In an extremely controversial 4-3 opinion, the New Jersey Supreme Court upheld trial and Appellate Division rulings compelling a defendant to provide his cellphone passcode pursuant to a search warrant. The defendant was an Essex County Sheriff’s Officer accused of providing a drug dealer confidential information about an investigation into the dealer and his co-conspirators. The drug dealer gave evidence establishing that the sheriff’s officer provided him information about undercover surveillance of his vehicle and phones, as well as other case related information. Law enforcement confirmed there were numerous texts and calls between the sheriff’s officer and the drug dealer. Law enforcement obtained a search warrant for the officer’s cellphones, but were unable to access them without the defendant’s passcodes or PINs.
Every day we are bombarded with news about the ever-expanding investigation into the President and the alleged Russian connection to his staff. The news media has been filled with headlines and postings about people who are labeled a “person of interest,” a “subject,” a “target” or a “witness”. Do these terms have specific meanings to federal law enforcement? Yes and no. In the federal system, the term “person of interest” is not officially used. It’s use became widespread by some in law enforcement and the media back in 1996 during the Olympic Park bombing in Atlanta when it was announced that a security guard was a person of interest in the bombing. It euphemistically means that someone has suspicions about the person but not sufficient evidence. There are, however, very specific Department of Justice definitions for a target, subject or witness of an investigation.
Violent police encounters and police officer involved shootings have dominated the national press for some time. Such encounters have led to mass protests; much-needed examinations of police policies, procedures and training; and pleas for better relations between the police and the communities they serve. One result has been the call for body worn video cameras that record encounters between police and citizens in real time. While not perfect, these body worn cameras can provide valuable evidence of what transpired at a given moment during what may have been a high stress encounter.
Between the President’s accusation that the prior President tapped his phones, and WikiLeaks recent exposure of alleged CIA hacking tools and techniques, much has been reported in recent days about the government’s ability to intercept and listen to our conversations over our cellphones; computers; smart home devices such as televisions and baby monitors; products such as Alexa and Amazon Echo; encrypted messaging apps such as Signal, WhatsApp and Telegram; and home security cameras and systems. All of these devices provide potential ways for the government and hackers to enter our seemingly private worlds and eavesdrop. The difference between the government and a hacker, however, is that the government must obtain a court authorized warrant to do so.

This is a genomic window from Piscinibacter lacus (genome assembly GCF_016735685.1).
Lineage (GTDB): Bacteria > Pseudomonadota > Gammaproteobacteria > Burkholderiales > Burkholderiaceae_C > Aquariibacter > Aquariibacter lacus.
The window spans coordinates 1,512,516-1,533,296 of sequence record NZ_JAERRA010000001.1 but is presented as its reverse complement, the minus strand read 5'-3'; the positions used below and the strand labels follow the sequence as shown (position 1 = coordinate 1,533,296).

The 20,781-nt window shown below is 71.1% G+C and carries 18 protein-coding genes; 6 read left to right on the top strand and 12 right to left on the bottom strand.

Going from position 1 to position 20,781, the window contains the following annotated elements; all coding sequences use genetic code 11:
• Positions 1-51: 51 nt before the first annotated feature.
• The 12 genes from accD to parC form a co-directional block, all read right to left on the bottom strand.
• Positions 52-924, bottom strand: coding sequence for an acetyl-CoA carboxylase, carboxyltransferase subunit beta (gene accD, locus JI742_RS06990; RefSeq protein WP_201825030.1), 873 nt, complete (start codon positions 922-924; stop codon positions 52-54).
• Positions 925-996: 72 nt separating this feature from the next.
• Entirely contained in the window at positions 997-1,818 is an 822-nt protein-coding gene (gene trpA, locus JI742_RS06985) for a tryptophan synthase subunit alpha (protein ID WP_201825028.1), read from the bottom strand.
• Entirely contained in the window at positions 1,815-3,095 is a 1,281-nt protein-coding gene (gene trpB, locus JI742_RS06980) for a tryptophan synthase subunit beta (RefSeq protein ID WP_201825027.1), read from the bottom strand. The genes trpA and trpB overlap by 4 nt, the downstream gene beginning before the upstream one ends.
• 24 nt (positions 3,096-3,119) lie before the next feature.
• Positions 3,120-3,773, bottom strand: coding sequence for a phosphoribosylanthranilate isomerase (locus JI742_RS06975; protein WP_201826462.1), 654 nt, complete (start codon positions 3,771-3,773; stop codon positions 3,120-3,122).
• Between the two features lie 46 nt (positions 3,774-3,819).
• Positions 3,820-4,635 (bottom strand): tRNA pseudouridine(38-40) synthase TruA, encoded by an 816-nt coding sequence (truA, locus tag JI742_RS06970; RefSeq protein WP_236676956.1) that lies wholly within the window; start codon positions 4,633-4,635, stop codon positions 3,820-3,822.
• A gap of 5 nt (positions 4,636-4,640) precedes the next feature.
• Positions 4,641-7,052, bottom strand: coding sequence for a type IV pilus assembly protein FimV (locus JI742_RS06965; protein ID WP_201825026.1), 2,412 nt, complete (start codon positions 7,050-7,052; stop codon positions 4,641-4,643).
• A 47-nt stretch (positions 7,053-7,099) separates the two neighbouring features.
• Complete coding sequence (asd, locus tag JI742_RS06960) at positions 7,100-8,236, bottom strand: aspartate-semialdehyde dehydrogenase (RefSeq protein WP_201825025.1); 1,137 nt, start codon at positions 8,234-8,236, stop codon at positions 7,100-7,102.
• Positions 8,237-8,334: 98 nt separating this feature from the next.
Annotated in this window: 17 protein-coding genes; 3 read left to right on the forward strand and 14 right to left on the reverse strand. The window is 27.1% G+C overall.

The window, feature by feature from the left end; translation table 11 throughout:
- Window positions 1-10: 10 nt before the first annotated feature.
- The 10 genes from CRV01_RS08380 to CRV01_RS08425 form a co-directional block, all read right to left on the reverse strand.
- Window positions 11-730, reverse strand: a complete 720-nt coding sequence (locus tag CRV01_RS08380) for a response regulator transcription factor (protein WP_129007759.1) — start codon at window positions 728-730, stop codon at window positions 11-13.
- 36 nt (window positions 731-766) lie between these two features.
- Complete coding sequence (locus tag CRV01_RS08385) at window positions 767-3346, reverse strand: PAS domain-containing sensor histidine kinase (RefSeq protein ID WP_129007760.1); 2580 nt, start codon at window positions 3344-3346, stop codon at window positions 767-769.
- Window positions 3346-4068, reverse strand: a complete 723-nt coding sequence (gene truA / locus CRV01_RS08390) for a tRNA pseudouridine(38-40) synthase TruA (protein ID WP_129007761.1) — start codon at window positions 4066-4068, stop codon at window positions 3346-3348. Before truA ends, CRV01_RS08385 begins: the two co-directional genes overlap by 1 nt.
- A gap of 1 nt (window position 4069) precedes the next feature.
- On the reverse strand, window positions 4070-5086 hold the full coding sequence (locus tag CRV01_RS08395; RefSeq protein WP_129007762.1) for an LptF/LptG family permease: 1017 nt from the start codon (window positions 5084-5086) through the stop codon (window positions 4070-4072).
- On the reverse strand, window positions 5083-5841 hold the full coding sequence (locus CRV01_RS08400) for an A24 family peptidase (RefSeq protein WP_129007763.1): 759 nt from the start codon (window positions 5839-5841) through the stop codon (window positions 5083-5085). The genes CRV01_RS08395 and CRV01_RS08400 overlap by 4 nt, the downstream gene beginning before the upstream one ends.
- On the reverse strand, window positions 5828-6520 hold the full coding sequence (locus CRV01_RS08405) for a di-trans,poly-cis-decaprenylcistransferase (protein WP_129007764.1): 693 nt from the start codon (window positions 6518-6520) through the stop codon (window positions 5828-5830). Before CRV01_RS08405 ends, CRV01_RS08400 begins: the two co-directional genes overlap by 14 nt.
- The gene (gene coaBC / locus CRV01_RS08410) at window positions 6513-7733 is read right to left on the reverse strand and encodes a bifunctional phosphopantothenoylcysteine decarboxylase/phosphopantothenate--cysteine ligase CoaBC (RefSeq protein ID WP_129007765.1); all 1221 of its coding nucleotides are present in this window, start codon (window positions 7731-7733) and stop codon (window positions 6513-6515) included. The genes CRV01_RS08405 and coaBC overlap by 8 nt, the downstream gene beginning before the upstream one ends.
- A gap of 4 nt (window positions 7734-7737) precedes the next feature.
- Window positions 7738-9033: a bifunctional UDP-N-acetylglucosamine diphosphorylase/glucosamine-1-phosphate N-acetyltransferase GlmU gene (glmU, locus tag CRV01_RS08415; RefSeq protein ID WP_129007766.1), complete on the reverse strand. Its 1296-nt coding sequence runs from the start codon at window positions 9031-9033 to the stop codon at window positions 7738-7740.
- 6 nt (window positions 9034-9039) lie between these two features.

In many types of criminal cases, the right expert can be invaluable. Whether it is a forensic accountant in a complex fraud or tax investigation; a medical or billing expert in a healthcare fraud investigation; a forensic psychiatrist for a sex abuse or child pornography case; a computer expert for a computer crimes matter; or a drug or gang expert in a serious drug case, the proper expert retained early in the investigation can assist the client’s criminal defense attorney in his or her efforts to prevent the charges from being filed, or to develop a solid defense to aid in plea negotiations or to prevail at trial.
It’s 6 a.m. or 8 p.m., your doorbell rings and two people are standing outside holding up their badges and credentials. They say they are Special Agents with the FBI and would like to talk with you for just a few minutes about something important. They ask if they could come in to speak with you privately. Caught off-guard, and not wanting them to think that you have anything to hide, you invite them in (and, of course, you don’t want your neighbors to see them talking to you on your front steps). The agents are “friendly” and just have a few questions to get your input, your side of things. You decide to talk to them, only for a few minutes, in the comfort of your own home or office. At the end, they thank you for your time and hand you either a grand jury subpoena or a “target letter.” They say that you should get an attorney, or if you can’t afford one, the court will arrange for an attorney for you.